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Florida vs. Georgia, Preview: Can the Gators prevail in Jacksonville?

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Florida faces its toughest test in the World’s Largest Outdoor Cocktail Party. But Georgia may be facing the same.

NCAA Football: Florida at Vanderbilt Christopher Hanewinckel-USA TODAY Sports

It had long been presumed that the Florida Gators would be facing the toughest test of their 2018 season on this weekend in Jacksonville.

The Georgia Bulldogs had a stacked roster, a lofty preseason ranking, a hot start to the fall, and an appearance in last year’s national championship game. They were supposed to be good, likely very good, and possibly great.

The Gators? Not so much. Jim McElwain had supposedly left Dan Mullen a relatively bare cupboard, including a big question mark at quarterback, and Florida was not expected to contend for much of anything in 2018.

Yet here they are, as a top-10 team just like Georgia, set to meet the Bulldogs in Jacksonville as something closer to equal rivals than the hammer and nail that took the field a year ago, when Georgia’s 42-7 win came under 24 hours before McElwain’s firing.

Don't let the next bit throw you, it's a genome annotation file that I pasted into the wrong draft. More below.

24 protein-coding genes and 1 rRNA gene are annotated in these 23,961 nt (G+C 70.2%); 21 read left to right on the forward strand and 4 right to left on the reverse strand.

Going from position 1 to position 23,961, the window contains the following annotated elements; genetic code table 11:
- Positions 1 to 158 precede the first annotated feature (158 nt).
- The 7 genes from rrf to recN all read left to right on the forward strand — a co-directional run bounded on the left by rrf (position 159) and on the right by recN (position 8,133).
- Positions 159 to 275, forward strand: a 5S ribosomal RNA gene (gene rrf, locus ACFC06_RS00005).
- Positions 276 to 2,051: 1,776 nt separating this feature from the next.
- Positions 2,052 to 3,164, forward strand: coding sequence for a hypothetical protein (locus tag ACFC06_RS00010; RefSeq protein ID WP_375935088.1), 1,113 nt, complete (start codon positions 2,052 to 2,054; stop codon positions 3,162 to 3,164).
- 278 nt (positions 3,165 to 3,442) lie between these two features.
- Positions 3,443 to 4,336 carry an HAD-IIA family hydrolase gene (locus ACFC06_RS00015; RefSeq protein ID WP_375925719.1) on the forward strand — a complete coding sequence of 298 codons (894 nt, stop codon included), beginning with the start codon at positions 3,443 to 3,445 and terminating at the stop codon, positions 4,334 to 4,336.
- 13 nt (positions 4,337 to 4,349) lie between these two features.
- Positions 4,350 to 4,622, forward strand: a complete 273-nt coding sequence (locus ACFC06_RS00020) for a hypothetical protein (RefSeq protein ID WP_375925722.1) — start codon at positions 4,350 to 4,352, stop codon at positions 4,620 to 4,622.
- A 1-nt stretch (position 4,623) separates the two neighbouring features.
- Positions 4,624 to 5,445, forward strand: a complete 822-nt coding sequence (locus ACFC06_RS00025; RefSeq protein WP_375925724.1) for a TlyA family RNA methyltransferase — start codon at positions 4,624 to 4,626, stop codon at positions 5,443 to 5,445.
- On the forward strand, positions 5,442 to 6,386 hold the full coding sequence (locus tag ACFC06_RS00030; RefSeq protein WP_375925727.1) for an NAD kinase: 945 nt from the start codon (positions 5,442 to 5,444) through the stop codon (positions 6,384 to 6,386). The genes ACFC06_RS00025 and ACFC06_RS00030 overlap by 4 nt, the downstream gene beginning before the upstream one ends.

Will the Gators leave Jacksonville as victors? Let’s break it down.

When Florida has the ball

Florida ran — and threw — all over Vanderbilt two weeks ago. Jordan Scarlett and Lamical Perine each topped 100 yards on the ground, and Perine added another 93 yards as a receiver. Feleipe Franks set a new career high in passing yards in his fourth game with a passer rating of better than 150.00 this fall, and completed over 65 percent of his throws for just the sixth time in his career. The total effort was good for 576 yards of total offense, a mark not reached by the Gators for much of the decade, and helped push Florida’s average over 400 yards per game this fall.

That’s a substantial improvement from last year’s Gators, who posted just 336 yards per game and bottomed out with two sub-250 yard efforts — including a 249-yard showing against Georgia.